How A Great Value Stock Is Like A 6-Foot Tall Second Grader

Forbes June 30, 2015 0

When Chuck Myers’ scans the stock market these days, he doesn’t see an awful lot to get terribly excited about. That isn’t exactly shocking, considering Myers, portfolio manager of the $6 billion Fidelity Small Cap Discovery Fund, is a value investor operating in a bull market that has pushed stocks to record highs

When Chuck Myers’ scans the stock market these days, he doesn’t see an awful lot to get terribly excited about.

That isn’t exactly shocking, considering Myers, portfolio manager of the $6 billion Fidelity Small Cap Discovery Fund, is a value investor operating in a bull market that has pushed stocks to record highs. The lack of exciting opportunities is best viewed through the lens of his fund’s turnover, which was above 100% in 2009 as he flipped the fund’s entire portfolio, buying up home builders, auto dealers, REITs and other battered stocks poised to lead the market out of the crash.

These days that turnover has shrunk, running at 10-15% and reflecting a market in which most stocks are fairly valued or expensive, with fewer compelling stocks of the type Myers typically targets.

(Credit: Chris Lyons for Forbes)

Fidelity’s Chuck Myers. (Credit: Chris Lyons for Forbes)

The term he uses is that every stock he buys need to be “an order of magnitude better” than one in his current portfolio. That’s industry jargon that means each holding needs to really stand out, “like a 6-foot tall second grader,” as Myers puts it.

A married father of three boys, Myers has sons in kindgergarten, second grade and third grade. “I sort of know how tall a second-grader is,” he says, generally around 4-feet tall. So it would be pretty striking to see a class of second graders with a 6-footer in their midst, and that kind of jarring juxtaposition is the point he’s driving at.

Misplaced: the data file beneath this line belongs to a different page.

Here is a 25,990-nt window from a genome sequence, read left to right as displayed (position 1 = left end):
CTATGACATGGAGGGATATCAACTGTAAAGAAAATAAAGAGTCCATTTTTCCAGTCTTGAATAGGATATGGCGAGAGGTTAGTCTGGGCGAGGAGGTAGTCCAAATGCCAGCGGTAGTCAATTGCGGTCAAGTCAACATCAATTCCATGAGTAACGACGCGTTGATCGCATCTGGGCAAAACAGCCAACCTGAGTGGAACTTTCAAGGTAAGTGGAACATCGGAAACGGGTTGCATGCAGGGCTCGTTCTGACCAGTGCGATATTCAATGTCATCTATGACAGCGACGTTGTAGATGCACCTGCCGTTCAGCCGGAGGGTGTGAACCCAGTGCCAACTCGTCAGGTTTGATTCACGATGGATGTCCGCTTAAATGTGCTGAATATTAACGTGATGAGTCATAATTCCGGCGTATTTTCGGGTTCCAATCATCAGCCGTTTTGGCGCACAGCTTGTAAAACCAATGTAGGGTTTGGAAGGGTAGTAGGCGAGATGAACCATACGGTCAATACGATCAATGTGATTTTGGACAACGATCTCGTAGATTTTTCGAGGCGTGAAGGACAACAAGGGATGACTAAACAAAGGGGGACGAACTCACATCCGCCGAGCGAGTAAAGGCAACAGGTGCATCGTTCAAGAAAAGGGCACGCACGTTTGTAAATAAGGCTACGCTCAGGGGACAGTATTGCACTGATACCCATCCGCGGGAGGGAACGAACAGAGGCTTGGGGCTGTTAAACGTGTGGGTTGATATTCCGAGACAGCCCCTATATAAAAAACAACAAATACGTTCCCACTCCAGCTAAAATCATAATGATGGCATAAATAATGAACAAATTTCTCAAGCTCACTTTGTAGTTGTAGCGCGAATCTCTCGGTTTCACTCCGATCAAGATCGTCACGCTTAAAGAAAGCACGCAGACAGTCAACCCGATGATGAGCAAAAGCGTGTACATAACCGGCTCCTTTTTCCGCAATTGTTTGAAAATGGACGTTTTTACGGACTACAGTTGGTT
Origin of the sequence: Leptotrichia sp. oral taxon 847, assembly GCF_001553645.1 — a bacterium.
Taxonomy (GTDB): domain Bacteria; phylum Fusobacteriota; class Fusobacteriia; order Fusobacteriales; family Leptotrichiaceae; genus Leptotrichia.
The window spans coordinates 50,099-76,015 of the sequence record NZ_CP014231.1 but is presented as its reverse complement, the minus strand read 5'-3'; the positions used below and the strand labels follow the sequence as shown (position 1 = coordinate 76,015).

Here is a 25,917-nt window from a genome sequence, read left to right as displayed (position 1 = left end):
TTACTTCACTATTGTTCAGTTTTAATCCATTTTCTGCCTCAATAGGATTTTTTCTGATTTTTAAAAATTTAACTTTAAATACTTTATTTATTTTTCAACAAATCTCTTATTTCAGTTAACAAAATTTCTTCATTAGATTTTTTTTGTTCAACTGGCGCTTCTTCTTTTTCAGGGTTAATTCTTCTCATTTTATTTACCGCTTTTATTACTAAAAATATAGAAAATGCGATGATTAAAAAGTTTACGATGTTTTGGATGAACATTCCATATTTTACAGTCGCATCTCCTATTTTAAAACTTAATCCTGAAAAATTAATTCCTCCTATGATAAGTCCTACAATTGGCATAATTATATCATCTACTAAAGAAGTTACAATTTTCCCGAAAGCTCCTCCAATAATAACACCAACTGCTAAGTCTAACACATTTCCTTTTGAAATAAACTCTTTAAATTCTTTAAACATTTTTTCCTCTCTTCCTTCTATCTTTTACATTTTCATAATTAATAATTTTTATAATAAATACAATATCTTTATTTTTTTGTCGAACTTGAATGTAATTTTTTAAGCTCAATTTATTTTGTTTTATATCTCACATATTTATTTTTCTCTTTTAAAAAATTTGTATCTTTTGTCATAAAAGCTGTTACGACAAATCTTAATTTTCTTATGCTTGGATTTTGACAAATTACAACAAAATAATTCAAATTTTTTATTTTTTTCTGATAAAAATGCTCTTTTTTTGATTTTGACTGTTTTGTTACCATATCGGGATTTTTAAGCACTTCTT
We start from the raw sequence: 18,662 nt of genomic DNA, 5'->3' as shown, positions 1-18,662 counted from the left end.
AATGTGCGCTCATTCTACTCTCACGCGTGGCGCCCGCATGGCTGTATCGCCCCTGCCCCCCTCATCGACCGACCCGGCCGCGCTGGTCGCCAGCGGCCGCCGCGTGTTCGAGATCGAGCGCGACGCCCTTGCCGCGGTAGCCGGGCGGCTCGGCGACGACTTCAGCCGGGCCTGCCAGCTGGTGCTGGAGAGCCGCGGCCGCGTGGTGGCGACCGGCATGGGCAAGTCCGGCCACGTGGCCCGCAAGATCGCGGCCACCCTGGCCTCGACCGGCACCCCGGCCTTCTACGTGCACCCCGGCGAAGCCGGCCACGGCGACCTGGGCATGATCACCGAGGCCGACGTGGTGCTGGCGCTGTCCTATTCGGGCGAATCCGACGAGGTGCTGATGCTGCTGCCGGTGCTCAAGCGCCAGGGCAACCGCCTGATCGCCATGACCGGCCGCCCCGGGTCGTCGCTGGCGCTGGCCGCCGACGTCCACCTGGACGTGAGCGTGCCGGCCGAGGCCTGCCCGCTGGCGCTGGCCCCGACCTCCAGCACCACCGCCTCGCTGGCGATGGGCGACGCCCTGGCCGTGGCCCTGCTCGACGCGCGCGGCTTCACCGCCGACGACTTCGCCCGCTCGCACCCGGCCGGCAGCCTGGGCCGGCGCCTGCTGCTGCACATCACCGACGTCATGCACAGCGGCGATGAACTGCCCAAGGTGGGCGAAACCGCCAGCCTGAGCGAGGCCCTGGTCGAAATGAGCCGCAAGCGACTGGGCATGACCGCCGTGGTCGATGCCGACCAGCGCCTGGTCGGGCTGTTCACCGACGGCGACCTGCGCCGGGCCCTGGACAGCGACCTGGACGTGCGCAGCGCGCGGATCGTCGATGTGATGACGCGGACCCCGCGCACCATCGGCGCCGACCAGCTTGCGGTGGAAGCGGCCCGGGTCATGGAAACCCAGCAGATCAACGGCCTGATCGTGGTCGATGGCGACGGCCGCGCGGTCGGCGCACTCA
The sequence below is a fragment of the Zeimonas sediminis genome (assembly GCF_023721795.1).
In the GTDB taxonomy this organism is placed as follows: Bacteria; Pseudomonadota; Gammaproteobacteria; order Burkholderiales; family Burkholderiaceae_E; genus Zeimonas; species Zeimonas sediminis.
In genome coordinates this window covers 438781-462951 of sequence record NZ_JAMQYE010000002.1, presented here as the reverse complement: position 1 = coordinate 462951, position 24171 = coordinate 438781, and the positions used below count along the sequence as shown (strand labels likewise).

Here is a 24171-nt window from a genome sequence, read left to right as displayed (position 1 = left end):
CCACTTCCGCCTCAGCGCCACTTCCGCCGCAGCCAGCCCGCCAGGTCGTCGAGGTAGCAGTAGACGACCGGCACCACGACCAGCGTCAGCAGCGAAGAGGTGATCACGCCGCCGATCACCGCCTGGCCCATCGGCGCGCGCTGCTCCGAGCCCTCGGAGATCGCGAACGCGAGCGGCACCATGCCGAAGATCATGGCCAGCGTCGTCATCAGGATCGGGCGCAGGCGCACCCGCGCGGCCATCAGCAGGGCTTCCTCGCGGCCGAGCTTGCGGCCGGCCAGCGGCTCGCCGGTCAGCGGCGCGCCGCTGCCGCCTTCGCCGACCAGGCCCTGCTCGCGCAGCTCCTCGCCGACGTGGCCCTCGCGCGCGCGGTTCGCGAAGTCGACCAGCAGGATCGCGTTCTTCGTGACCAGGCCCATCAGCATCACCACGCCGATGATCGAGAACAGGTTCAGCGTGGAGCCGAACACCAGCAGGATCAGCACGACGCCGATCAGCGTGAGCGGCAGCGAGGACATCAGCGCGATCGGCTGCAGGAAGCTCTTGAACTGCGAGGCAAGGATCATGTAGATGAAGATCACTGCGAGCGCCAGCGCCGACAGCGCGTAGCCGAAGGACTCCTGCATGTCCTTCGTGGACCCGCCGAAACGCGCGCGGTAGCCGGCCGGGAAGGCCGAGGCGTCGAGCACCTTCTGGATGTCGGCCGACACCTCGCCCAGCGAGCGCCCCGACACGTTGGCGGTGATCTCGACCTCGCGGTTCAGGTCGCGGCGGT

“That’s how I think about investing. I’m looking for the 6-foot tall second-grader where it looks so different from everything else in the market it’s sort of obvious.”

Those opportunities are few these days, as shown by his portfolio’s low turnover. Myers said he’d be happy to trade more in order to take advantage of opportunities, but in a market with low volatility and highly-correlated stock moves, he’s content to sit on his hands and focus on minimizing costs and taxes. “Because I know a volatile opportunity will come out at some point, and when the opportunity arises we’ll take our hands out from under us and figure out what stocks look like six-foot tall second graders.”

Myers, one of the New Money Masters featured in the recent Forbes Investment Guide, grew up the Cleveland suburb of Parma, Ohio, participating in investing competitions after initially being exposed to finance through a sweetheart deal with his podiatrist father: pick an investment, keep any returns, and dad will eat the losses.

Even then, Myers steered toward less-illuminated corners of the market. His first pick was an Australian closed-end bond fund called First Australian Prime Income. He also bought shares in companies like textbook publisher Houghton Mifflin.

During his undergraduate years at the University of Pennsylvania’s Wharton School, Myers interned at a local Morgan Stanley Morgan Stanley office in Philadelphia. After completing his five-year program with an MBA, Myers sifted through a number of offers before deciding to join Fidelity as an analyst for small-cap equities.